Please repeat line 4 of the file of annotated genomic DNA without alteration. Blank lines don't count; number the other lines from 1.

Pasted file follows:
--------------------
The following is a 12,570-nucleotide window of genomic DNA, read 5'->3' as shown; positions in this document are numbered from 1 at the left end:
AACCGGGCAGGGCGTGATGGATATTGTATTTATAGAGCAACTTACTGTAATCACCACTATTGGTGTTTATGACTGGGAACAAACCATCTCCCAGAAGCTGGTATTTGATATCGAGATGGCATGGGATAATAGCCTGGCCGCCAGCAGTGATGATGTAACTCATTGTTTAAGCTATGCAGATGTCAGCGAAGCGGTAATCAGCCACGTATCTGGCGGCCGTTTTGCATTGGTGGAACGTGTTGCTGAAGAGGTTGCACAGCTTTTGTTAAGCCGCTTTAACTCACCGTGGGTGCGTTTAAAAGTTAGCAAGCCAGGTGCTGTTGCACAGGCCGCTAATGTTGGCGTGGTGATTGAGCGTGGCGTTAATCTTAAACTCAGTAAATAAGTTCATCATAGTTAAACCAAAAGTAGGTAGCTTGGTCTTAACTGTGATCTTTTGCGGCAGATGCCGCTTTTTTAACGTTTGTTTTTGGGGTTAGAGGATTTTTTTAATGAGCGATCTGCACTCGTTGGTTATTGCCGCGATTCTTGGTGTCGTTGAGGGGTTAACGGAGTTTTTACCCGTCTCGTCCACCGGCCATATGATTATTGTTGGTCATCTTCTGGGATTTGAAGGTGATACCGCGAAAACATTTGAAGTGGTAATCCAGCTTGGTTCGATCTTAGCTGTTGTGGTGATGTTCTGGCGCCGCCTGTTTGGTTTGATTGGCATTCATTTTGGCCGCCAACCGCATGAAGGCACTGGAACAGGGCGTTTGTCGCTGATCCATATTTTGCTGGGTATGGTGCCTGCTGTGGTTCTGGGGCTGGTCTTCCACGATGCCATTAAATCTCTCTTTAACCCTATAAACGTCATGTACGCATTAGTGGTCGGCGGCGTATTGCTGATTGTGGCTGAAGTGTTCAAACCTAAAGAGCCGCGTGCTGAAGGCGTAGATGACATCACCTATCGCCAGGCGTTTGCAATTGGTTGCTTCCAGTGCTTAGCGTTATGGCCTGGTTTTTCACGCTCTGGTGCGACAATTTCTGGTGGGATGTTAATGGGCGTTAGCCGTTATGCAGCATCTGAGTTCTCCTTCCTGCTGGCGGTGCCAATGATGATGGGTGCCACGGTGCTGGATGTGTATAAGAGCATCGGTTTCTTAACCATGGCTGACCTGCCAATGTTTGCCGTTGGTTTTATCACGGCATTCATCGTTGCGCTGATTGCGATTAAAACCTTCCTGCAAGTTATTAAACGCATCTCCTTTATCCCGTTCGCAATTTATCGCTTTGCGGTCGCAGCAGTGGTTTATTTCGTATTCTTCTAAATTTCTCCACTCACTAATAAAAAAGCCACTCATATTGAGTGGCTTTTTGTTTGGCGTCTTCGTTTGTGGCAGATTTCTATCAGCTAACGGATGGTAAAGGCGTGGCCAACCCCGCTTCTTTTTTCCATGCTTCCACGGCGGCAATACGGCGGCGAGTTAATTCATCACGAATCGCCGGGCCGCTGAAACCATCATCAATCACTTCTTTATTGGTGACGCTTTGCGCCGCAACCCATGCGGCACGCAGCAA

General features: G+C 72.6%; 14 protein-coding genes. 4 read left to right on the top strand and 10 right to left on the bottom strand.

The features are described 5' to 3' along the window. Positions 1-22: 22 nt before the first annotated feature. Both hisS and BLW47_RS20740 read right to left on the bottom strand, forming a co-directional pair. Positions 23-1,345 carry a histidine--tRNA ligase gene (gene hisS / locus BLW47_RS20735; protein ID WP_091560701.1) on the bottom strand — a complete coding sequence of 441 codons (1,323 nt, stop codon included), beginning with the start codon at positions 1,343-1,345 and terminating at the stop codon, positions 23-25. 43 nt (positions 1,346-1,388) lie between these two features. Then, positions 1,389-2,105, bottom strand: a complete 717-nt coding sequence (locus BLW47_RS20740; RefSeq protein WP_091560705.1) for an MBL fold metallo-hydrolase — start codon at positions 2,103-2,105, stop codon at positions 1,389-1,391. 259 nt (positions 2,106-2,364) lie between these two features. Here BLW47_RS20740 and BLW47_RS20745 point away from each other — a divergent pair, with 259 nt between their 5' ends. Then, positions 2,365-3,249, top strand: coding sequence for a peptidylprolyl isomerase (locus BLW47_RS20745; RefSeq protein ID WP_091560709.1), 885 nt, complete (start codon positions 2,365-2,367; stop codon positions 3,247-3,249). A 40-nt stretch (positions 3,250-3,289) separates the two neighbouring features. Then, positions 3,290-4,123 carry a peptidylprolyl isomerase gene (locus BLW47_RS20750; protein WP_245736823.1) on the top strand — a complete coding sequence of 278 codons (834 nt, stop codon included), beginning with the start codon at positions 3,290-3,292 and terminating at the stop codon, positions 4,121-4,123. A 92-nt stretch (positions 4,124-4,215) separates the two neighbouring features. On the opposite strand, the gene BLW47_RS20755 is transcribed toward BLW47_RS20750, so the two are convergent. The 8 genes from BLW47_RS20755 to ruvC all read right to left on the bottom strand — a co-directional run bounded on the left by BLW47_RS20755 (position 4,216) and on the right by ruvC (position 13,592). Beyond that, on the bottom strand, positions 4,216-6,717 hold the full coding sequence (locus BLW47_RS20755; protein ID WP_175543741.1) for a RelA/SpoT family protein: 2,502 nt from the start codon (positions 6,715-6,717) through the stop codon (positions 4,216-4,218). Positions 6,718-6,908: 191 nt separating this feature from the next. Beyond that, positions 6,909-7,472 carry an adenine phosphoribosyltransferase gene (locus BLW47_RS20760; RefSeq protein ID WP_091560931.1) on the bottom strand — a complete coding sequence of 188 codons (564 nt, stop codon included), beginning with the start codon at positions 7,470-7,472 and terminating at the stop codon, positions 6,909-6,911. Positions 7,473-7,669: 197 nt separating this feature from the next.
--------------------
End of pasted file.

The features are described 5' to 3' along the window. Positions 1-22: 22 nt before the first annotated feature. Both hisS and BLW47_RS20740 read right to left on the bottom strand, forming a co-directional pair. Positions 23-1,345 carry a histidine--tRNA ligase gene (gene hisS / locus BLW47_RS20735; protein ID WP_091560701.1) on the bottom strand — a complete coding sequence of 441 codons (1,323 nt, stop codon included), beginning with the start codon at positions 1,343-1,345 and terminating at the stop codon, positions 23-25. 43 nt (positions 1,346-1,388) lie between these two features. Then, positions 1,389-2,105, bottom strand: a complete 717-nt coding sequence (locus BLW47_RS20740; RefSeq protein WP_091560705.1) for an MBL fold metallo-hydrolase — start codon at positions 2,103-2,105, stop codon at positions 1,389-1,391. 259 nt (positions 2,106-2,364) lie between these two features. Here BLW47_RS20740 and BLW47_RS20745 point away from each other — a divergent pair, with 259 nt between their 5' ends. Then, positions 2,365-3,249, top strand: coding sequence for a peptidylprolyl isomerase (locus BLW47_RS20745; RefSeq protein ID WP_091560709.1), 885 nt, complete (start codon positions 2,365-2,367; stop codon positions 3,247-3,249). A 40-nt stretch (positions 3,250-3,289) separates the two neighbouring features. Then, positions 3,290-4,123 carry a peptidylprolyl isomerase gene (locus BLW47_RS20750; protein WP_245736823.1) on the top strand — a complete coding sequence of 278 codons (834 nt, stop codon included), beginning with the start codon at positions 3,290-3,292 and terminating at the stop codon, positions 4,121-4,123. A 92-nt stretch (positions 4,124-4,215) separates the two neighbouring features. On the opposite strand, the gene BLW47_RS20755 is transcribed toward BLW47_RS20750, so the two are convergent. The 8 genes from BLW47_RS20755 to ruvC all read right to left on the bottom strand — a co-directional run bounded on the left by BLW47_RS20755 (position 4,216) and on the right by ruvC (position 13,592). Beyond that, on the bottom strand, positions 4,216-6,717 hold the full coding sequence (locus BLW47_RS20755; protein ID WP_175543741.1) for a RelA/SpoT family protein: 2,502 nt from the start codon (positions 6,715-6,717) through the stop codon (positions 4,216-4,218). Positions 6,718-6,908: 191 nt separating this feature from the next. Beyond that, positions 6,909-7,472 carry an adenine phosphoribosyltransferase gene (locus BLW47_RS20760; RefSeq protein ID WP_091560931.1) on the bottom strand — a complete coding sequence of 188 codons (564 nt, stop codon included), beginning with the start codon at positions 7,470-7,472 and terminating at the stop codon, positions 6,909-6,911. Positions 7,473-7,669: 197 nt separating this feature from the next.